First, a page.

Over the past several decades, our civilization has experimented with a number of alternatives to faithful marriage. Yet the evidence is abundant that from a personal as well as a public perspective, we are most likely to flourish when faithful, monogamous, natural-law marriages are plentiful and the norm.
If The Nursery is a tale of motherhood, it is only a half-truth. Yes, giving birth to a child will leave you sleep deprived and emotional and physically scarred. That’s only half of the story.
A woman can only navigate a world that demands self-ownership and self-authorship by neutering herself. What makes a woman’s body distinctively womanly isn’t a high femme presentation but the potential for biological hospitality and self-gift.
The “equality” that uncritical feminism proposes and that women settle for is the equal opportunity to be like the worst kind of man. And everyone benefits, it seems, except women themselves.
A coherent account of creation, givenness, human nature, and personalism is directly responsive to each flaw and harm generated by the Sexual Revolution ideology. The notion of being a human person means something substantive about who I am, how I should act, how I deserve to be treated, and how I must treat others.
An honest reckoning with women’s interests today calls on us to reject the cyborg vision of sexless, fungible homunculi piloting re-configurable meat suits. The cyborg era began with women, and women must reclaim the power to say “no.” In its place, we can pioneer a new but ancient moral consensus. We can lead the charge for solidarity between the sexes.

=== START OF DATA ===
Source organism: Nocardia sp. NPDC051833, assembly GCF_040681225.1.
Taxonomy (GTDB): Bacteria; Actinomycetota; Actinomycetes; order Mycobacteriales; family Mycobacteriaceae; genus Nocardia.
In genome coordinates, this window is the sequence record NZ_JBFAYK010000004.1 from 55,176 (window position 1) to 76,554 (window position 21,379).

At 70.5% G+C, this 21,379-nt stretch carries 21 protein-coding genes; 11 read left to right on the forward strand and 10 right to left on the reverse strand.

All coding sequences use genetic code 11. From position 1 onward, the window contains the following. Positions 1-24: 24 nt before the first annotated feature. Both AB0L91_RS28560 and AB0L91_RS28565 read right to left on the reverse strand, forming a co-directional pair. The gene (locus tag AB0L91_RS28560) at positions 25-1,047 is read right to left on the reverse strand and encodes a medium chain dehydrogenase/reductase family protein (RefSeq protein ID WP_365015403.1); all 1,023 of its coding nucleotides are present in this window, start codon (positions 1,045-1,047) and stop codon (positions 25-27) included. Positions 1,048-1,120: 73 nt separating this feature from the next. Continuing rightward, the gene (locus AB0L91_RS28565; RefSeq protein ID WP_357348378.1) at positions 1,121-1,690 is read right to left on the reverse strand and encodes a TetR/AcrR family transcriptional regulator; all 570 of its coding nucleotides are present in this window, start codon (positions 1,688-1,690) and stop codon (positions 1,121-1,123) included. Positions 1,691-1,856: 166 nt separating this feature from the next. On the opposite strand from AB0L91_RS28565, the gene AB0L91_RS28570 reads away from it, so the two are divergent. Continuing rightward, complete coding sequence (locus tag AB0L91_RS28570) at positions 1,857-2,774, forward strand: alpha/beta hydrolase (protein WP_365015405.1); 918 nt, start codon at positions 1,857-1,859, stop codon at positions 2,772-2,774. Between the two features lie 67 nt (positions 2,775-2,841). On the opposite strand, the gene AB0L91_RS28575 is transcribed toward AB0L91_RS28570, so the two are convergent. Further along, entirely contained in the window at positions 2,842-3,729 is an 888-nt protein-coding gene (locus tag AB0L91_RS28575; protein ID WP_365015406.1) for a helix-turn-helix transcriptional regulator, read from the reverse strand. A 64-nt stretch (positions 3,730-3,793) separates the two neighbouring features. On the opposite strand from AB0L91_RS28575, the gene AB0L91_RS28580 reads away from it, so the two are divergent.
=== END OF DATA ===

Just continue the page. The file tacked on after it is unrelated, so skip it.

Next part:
For stay-at-home fatherhood to be a palatable option, our culture must value parents caring for their children at home as much as it values parents making money outside the home. The occasional stay-at-home dad will be respected only if the culture already respects the stay-at-home mom as much as the girlboss.
Micah Watson and Ryan Anderson look back on his Piers Morgan interview, how the debate on same-sex marriage played out, what that might mean for our debates on transgender ideology, the nature of political discourse in America today, the future of the conservative movement, and what to look for in the next decade.
Reconceiving of marriage in terms of “self-expression” has been a terrible, value-laden mistake, betraying the pretensions to liberal neutrality. Plural marriage is inferior for raising children and for maintaining marital harmony; but most of all, in today’s climate, it creates a culture dedicated to adult sexual self-expression rather than the good of children and deep love.
If a neighborhood is regularly filled with “For Sale” signs and moving trucks, how can we form the bonds that lead us to love our neighbors, to chat with them on porches and sidewalks, to celebrate their new babies, to bring them meals in times of need? Communities are made of people; they must be made of the same people, the same families, over generations, if local communities are to thrive.
“Stigmarketing,” which is appealing to claims of stigma to motivate social change, has become the backbone of legal efforts toward that end. Stigmarketing capitalizes on gay–straight differences, and the way these disparities can be measured by the absolute surge in research on “minority stress theory,” or MST.
Conservatives should oppose “gender-affirming” surgeries with a positive account of human freedom ordered towards the goods that make freedom a blessing rather than a curse.
Our culture has shifted drastically, but children haven’t changed. In fact, they continue to be victimized by practices and policies that prioritize adult desires above children’s rights. It’s past time to start putting them at the center of our national conversation. That begins with clearly and courageously defending children’s rights by shaping culture, reforming law, and rethinking our approach to technology.